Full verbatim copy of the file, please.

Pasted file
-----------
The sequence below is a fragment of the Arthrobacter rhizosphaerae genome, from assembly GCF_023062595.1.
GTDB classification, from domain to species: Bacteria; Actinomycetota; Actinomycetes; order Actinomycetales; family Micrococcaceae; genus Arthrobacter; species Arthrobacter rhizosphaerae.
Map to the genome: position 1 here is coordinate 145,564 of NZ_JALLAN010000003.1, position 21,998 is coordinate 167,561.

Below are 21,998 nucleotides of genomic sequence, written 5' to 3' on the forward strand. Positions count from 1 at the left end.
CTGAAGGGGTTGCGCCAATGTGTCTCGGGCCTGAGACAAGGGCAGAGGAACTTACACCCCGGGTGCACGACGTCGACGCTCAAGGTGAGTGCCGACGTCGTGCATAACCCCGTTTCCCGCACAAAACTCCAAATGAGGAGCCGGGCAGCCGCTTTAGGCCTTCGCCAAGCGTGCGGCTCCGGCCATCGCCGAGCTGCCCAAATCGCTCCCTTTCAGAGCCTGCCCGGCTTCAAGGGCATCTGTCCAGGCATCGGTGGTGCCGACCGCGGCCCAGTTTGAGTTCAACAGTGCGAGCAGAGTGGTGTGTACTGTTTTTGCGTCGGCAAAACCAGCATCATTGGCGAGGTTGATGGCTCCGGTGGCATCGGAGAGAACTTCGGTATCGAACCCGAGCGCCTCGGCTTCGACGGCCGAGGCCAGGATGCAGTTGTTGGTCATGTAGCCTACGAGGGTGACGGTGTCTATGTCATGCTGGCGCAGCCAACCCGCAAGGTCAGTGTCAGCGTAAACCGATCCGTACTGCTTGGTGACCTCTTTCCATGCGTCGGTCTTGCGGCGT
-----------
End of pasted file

The sequence below is a fragment of the Arthrobacter rhizosphaerae genome, from assembly GCF_023062595.1.
GTDB classification, from domain to species: Bacteria; Actinomycetota; Actinomycetes; order Actinomycetales; family Micrococcaceae; genus Arthrobacter; species Arthrobacter rhizosphaerae.
Map to the genome: position 1 here is coordinate 145,564 of NZ_JALLAN010000003.1, position 21,998 is coordinate 167,561.

Below are 21,998 nucleotides of genomic sequence, written 5' to 3' on the forward strand. Positions count from 1 at the left end.
CTGAAGGGGTTGCGCCAATGTGTCTCGGGCCTGAGACAAGGGCAGAGGAACTTACACCCCGGGTGCACGACGTCGACGCTCAAGGTGAGTGCCGACGTCGTGCATAACCCCGTTTCCCGCACAAAACTCCAAATGAGGAGCCGGGCAGCCGCTTTAGGCCTTCGCCAAGCGTGCGGCTCCGGCCATCGCCGAGCTGCCCAAATCGCTCCCTTTCAGAGCCTGCCCGGCTTCAAGGGCATCTGTCCAGGCATCGGTGGTGCCGACCGCGGCCCAGTTTGAGTTCAACAGTGCGAGCAGAGTGGTGTGTACTGTTTTTGCGTCGGCAAAACCAGCATCATTGGCGAGGTTGATGGCTCCGGTGGCATCGGAGAGAACTTCGGTATCGAACCCGAGCGCCTCGGCTTCGACGGCCGAGGCCAGGATGCAGTTGTTGGTCATGTAGCCTACGAGGGTGACGGTGTCTATGTCATGCTGGCGCAGCCAACCCGCAAGGTCAGTGTCAGCGTAAACCGATCCGTACTGCTTGGTGACCTCTTTCCATGCGTCGGTCTTGCGGCGT